«Tough fighter» was Carrie Lam’s nickname earlier in her career, based on her ability to get the job done. That steely reputation helped her snag Hong Kong’s top post as chief executive in 2017. But by then, Lam had a less flattering nickname, stemming from the 777 votes she won from the 1,194 mostly pro-Beijing business and political elites on the Election Committee who selected her. She was dubbed “Seven”—which in the local Cantonese slang could be an expletive meaning an impotent person.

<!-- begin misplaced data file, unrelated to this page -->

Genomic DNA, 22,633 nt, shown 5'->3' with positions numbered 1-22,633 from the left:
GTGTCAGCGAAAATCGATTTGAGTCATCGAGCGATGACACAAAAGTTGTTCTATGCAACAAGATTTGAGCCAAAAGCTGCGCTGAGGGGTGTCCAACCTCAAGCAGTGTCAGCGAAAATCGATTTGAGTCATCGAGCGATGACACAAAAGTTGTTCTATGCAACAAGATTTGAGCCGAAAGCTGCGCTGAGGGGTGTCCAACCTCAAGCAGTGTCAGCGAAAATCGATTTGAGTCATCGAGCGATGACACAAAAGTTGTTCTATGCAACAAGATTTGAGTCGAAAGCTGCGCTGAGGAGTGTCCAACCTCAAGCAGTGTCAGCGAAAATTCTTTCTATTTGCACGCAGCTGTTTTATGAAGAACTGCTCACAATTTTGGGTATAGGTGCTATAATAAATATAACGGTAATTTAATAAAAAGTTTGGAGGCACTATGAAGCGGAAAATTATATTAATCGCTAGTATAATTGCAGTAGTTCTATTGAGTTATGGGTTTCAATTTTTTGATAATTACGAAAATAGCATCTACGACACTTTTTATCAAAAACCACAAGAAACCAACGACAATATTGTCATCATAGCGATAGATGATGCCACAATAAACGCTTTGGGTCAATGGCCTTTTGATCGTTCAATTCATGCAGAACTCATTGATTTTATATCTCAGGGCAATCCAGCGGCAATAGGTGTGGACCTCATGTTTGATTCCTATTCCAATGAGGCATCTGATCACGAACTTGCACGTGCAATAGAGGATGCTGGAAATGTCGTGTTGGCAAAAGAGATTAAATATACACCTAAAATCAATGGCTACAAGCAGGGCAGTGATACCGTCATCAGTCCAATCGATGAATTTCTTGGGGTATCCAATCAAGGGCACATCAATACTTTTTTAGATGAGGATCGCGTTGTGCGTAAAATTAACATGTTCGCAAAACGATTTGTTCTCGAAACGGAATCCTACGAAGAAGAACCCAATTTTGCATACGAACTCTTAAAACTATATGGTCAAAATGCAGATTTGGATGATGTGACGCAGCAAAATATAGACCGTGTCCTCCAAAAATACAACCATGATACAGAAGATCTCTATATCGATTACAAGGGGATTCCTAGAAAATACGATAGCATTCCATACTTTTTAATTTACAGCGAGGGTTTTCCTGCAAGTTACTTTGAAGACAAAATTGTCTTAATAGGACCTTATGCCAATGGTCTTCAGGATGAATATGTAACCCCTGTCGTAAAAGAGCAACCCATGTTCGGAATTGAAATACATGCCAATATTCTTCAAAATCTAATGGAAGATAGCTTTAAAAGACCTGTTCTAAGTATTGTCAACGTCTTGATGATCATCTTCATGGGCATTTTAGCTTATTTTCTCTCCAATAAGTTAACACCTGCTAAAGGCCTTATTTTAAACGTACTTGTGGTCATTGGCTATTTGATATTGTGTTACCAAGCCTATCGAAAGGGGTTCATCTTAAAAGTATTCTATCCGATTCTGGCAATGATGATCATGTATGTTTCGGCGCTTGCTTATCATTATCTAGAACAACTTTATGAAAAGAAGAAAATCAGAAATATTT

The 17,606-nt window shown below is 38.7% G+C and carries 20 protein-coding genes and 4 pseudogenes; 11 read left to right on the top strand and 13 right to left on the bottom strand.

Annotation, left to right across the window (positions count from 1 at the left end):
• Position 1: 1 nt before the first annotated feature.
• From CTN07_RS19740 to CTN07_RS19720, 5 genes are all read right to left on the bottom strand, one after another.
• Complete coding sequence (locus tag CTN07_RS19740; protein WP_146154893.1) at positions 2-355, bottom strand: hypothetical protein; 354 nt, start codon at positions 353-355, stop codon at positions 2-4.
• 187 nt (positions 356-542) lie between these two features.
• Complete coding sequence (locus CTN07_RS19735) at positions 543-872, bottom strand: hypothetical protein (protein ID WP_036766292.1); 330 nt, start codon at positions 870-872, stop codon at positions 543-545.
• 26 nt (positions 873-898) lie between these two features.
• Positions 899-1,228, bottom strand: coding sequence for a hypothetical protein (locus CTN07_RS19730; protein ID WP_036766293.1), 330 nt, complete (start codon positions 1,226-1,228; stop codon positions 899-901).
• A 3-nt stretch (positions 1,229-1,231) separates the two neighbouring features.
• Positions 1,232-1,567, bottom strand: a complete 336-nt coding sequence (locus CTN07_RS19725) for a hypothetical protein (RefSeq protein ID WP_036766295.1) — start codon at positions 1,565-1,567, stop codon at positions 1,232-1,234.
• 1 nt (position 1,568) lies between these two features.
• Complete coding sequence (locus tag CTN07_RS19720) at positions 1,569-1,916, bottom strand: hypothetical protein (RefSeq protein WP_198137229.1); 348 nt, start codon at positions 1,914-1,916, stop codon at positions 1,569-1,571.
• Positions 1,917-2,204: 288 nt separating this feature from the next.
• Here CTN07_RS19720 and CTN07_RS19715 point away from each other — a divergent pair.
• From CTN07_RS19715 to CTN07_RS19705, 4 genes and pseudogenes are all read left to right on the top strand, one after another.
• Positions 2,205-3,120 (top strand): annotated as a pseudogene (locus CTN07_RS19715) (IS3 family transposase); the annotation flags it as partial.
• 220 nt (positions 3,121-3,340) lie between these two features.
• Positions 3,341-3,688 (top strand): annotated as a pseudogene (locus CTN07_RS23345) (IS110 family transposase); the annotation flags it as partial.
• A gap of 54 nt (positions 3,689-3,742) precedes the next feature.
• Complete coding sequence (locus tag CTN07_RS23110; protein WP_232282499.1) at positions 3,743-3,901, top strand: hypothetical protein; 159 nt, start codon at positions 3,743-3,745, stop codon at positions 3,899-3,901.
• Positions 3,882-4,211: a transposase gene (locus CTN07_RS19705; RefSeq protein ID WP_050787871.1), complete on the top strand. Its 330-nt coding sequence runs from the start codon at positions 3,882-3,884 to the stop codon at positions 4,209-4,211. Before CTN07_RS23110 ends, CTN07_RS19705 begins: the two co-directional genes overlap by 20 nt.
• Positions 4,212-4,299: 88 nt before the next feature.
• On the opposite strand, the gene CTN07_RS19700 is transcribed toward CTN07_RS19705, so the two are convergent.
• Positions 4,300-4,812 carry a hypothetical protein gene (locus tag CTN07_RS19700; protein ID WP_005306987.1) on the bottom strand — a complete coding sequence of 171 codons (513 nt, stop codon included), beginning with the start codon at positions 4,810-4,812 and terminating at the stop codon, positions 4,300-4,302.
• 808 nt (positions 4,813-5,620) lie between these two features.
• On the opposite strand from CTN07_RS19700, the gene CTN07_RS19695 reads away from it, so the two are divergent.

Today even worse names —“traitor,” for one—are being hurled at Lam. Critics say the Hong Kong police used excessive force on June 12 by unleashing rubber bullets, water cannons, tear gas, and pepper spray against mostly young demonstrators protesting a controversial bill backed by Lam and her Beijing patrons that would allow extradition to mainland China. With her approval ratings plummeting, Lam was asked by reporters if she’d “sold out” to Beijing. She fought back tears and said: “How could I do that? I grew up here with everyone else in the city.”